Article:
The intensive development and commercialization of genetically modified plants observed over the last decade has led to the development of transgenic detection methods that are rapid and sensitive. Among the strategies used for the detection/monitoring of genetically modified organisms (GMOs), surface plasmon resonance (SPR) meets the necessary criteria. This optical technique measures the changes in the refractive index in the vicinity of thin metal layers (i.e., gold) in response to biomolecular interactions occurring at a flat metal‒solution interface. Additionally, it allows the application of functionalized gold nanoparticles (AuNPs) in SPR research to enhance the signal intensity. In the present study, an SPR method, enhanced by the application of AuNPs, was developed to detect transgenic tobacco plants carrying a Streptococcus mutans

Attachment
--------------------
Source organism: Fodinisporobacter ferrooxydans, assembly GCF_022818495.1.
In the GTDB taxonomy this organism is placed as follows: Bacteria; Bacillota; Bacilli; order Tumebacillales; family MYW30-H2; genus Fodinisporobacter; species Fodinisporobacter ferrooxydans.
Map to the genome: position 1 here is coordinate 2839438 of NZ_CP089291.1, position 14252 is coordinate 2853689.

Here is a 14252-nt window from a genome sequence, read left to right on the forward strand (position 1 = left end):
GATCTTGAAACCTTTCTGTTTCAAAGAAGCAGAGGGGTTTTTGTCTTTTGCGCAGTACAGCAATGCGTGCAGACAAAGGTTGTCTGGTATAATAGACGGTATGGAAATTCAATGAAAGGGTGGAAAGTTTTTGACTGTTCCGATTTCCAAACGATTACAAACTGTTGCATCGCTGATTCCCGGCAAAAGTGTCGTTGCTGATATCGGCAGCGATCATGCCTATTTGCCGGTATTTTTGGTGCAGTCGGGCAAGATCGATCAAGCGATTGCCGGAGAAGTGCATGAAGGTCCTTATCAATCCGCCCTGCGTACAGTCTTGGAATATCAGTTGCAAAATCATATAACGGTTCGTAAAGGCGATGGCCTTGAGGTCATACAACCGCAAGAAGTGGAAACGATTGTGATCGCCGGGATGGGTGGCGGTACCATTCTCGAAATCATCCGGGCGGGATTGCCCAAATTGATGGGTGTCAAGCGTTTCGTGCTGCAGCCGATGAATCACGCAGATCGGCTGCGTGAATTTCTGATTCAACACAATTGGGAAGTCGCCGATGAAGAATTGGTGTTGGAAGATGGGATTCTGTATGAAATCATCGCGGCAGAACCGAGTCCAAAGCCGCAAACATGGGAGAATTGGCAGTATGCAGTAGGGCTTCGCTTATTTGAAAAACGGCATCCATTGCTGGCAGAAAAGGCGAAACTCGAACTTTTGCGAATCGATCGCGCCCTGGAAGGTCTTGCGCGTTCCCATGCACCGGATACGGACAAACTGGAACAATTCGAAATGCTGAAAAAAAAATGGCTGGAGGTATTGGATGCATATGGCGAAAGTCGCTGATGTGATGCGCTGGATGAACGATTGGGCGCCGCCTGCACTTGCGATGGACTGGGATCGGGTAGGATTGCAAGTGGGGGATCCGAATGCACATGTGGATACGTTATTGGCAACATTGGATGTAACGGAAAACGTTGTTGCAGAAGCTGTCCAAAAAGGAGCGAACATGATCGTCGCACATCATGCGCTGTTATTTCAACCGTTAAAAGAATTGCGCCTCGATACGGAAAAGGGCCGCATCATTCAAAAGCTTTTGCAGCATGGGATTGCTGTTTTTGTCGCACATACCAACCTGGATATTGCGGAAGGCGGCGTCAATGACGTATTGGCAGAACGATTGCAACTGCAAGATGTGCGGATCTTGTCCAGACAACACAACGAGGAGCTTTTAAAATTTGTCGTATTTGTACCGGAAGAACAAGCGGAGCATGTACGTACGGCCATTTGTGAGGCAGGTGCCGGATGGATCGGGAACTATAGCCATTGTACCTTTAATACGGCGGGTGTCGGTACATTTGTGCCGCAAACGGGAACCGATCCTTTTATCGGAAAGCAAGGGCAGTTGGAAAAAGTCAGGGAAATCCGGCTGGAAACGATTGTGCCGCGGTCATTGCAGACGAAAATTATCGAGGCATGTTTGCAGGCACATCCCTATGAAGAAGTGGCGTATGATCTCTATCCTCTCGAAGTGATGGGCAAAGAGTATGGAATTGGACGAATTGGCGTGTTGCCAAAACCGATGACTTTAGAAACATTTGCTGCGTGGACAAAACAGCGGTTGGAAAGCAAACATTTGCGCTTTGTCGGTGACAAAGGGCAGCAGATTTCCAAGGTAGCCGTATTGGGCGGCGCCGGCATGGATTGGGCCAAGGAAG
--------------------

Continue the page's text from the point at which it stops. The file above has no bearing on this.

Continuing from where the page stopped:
antigen. The basis for the detection of the target DNA was the hybridization between the genomic DNA isolated from the leaves, stems, and roots of the transgenic tobacco and the biotinylated oligonucleotide probes immobilized onto a streptavidin (SA) sensor chip. SA-functionalized AuNPs coated with a second type of biotinylated probe were applied to increase the sensitivity of the detection method. Analysis of the results indicated that the constructed SPR-based sensor chip can potentially recognize complementary standard fragments (nonamplified genomic DNA) at concentrations as low as 1 pM. Thus, nonamplified transgenic DNA was detected using a label-free and real-time AuNPs-enhanced SPR biosensing method. This unique approach could be used to detect GMOs with high efficiency, even at a low detection limit, high repeatability, and with less time and a lower cost needed for each analysis.
This is an open access article distributed under the Creative Commons Attribution License
which permits unrestricted use, distribution, and reproduction in any medium, provided the original work is properly cited